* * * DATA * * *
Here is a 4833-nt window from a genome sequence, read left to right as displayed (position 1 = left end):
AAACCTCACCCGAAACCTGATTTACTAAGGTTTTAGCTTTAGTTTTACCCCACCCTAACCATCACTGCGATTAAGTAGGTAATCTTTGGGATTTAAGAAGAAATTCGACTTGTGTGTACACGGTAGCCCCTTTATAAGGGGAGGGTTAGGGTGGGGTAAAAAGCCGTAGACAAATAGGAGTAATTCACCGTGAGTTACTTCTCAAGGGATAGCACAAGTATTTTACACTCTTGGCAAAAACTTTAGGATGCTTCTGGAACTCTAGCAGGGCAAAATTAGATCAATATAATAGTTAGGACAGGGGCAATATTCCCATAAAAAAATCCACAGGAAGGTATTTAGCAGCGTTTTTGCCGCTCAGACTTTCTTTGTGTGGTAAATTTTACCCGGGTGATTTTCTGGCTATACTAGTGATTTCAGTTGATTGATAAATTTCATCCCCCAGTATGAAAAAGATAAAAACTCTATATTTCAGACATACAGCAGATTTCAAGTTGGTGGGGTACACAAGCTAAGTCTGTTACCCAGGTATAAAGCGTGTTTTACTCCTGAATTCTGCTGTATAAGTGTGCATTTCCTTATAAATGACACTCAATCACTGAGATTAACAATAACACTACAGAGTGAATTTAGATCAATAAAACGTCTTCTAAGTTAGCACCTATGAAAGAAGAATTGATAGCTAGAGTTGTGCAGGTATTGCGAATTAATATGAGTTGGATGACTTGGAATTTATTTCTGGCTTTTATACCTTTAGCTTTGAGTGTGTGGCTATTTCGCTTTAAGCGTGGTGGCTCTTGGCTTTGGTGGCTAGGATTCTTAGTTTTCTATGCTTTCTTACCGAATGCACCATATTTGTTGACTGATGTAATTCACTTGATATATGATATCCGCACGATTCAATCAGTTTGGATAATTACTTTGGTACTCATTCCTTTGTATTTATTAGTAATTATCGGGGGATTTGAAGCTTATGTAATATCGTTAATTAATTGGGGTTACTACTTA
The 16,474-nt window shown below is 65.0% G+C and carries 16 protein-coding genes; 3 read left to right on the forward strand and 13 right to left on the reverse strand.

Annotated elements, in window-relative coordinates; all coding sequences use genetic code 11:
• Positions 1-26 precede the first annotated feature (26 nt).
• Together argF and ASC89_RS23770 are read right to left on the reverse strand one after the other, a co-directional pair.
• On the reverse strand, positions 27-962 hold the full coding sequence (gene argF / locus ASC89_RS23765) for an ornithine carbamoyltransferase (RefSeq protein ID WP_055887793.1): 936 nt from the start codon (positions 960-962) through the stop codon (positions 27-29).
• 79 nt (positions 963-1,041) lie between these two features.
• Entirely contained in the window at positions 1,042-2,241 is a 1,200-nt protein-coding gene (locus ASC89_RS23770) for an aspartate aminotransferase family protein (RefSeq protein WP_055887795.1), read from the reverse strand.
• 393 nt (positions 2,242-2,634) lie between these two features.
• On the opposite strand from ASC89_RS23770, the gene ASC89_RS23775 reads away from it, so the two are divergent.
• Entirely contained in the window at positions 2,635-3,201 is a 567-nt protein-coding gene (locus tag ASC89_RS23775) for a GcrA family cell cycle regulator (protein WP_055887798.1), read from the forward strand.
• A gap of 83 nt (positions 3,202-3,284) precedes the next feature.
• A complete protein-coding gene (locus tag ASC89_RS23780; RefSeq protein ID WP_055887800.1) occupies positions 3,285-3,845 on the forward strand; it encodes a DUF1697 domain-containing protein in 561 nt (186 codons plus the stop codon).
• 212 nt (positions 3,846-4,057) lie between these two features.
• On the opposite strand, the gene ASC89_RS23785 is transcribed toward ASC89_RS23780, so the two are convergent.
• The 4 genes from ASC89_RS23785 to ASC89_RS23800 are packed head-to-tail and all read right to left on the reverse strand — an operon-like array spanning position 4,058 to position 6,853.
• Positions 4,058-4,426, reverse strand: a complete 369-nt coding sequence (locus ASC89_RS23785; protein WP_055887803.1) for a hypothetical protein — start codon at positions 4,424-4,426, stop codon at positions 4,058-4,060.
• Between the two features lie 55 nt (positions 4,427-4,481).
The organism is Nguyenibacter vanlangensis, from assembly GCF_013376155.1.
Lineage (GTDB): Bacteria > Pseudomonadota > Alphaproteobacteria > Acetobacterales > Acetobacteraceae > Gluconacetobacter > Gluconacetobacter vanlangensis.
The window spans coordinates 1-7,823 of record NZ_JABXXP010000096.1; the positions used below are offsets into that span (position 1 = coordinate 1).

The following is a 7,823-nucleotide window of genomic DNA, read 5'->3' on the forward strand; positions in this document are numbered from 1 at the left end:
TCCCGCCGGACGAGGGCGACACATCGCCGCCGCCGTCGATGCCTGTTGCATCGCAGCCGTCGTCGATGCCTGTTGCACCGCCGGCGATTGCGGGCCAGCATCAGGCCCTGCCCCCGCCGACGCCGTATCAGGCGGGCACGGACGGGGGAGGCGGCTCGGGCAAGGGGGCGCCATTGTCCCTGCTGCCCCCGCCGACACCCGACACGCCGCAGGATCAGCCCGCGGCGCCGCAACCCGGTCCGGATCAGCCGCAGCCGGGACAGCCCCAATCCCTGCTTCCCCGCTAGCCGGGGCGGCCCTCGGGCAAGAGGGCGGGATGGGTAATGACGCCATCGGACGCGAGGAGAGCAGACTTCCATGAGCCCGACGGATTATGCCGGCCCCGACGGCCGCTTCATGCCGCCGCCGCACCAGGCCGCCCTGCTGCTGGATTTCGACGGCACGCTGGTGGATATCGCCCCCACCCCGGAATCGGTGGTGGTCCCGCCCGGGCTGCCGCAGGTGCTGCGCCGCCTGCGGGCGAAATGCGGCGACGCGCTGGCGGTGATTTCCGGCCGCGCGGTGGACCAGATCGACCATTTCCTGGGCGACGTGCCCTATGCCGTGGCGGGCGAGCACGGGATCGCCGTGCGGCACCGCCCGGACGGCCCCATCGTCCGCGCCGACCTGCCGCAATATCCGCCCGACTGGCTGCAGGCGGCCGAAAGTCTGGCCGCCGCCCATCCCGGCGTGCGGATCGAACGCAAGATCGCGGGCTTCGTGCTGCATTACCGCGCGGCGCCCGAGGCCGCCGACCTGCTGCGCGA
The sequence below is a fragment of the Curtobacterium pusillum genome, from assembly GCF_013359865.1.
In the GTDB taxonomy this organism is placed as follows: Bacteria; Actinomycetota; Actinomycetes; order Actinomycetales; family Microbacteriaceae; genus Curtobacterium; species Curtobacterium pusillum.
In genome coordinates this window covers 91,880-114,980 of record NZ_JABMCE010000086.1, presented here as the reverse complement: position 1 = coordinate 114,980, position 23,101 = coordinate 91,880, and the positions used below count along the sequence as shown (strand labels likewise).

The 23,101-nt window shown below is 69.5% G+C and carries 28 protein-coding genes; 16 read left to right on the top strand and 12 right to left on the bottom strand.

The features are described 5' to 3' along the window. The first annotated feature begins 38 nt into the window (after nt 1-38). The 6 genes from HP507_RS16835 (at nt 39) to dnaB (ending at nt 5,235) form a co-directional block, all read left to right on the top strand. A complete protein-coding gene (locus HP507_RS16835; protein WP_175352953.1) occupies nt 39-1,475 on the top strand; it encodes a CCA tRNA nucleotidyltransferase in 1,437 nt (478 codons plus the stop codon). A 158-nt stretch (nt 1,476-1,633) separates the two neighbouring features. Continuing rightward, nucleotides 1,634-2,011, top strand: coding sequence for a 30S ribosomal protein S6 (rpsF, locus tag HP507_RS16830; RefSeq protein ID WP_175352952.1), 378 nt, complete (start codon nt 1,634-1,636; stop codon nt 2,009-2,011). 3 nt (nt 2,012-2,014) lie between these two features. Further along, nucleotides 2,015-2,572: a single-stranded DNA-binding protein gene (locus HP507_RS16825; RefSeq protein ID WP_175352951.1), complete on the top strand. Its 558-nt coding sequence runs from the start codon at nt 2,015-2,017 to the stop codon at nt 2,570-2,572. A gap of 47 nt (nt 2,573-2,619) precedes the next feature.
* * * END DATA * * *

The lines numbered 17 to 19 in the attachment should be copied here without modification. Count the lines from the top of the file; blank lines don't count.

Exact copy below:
• The 4 genes from ASC89_RS23785 to ASC89_RS23800 are packed head-to-tail and all read right to left on the reverse strand — an operon-like array spanning position 4,058 to position 6,853.
• Positions 4,058-4,426, reverse strand: a complete 369-nt coding sequence (locus ASC89_RS23785; protein WP_055887803.1) for a hypothetical protein — start codon at positions 4,424-4,426, stop codon at positions 4,058-4,060.
• Between the two features lie 55 nt (positions 4,427-4,481).